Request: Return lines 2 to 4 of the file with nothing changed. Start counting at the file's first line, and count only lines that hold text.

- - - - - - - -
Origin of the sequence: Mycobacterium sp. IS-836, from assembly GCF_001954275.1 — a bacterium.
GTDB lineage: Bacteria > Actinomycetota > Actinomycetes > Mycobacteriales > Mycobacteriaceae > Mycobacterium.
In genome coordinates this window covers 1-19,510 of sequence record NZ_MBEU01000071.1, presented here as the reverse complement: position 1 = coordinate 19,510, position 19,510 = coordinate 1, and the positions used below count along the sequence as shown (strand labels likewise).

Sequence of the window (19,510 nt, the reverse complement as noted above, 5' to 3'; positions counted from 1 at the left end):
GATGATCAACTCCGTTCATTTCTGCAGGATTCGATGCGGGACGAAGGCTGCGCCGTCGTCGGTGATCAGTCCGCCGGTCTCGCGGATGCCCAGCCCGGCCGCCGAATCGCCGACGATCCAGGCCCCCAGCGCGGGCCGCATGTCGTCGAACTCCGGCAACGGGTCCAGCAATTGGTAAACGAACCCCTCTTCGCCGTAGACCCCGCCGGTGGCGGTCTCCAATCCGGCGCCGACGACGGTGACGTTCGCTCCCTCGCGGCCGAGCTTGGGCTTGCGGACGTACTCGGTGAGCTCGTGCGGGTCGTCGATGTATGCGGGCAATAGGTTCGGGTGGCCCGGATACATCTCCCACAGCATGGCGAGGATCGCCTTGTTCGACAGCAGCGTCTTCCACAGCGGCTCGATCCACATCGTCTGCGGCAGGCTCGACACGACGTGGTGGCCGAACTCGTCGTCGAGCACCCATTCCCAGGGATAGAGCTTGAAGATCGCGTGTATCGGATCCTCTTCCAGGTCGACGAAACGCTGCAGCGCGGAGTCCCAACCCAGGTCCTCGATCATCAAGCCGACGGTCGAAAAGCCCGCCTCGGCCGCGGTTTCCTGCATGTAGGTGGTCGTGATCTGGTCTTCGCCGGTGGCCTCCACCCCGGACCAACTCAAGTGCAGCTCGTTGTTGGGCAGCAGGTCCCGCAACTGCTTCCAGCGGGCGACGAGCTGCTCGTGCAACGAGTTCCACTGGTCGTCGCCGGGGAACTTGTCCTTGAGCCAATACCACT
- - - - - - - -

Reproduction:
GTDB lineage: Bacteria > Actinomycetota > Actinomycetes > Mycobacteriales > Mycobacteriaceae > Mycobacterium.
In genome coordinates this window covers 1-19,510 of sequence record NZ_MBEU01000071.1, presented here as the reverse complement: position 1 = coordinate 19,510, position 19,510 = coordinate 1, and the positions used below count along the sequence as shown (strand labels likewise).

Sequence of the window (19,510 nt, the reverse complement as noted above, 5' to 3'; positions counted from 1 at the left end):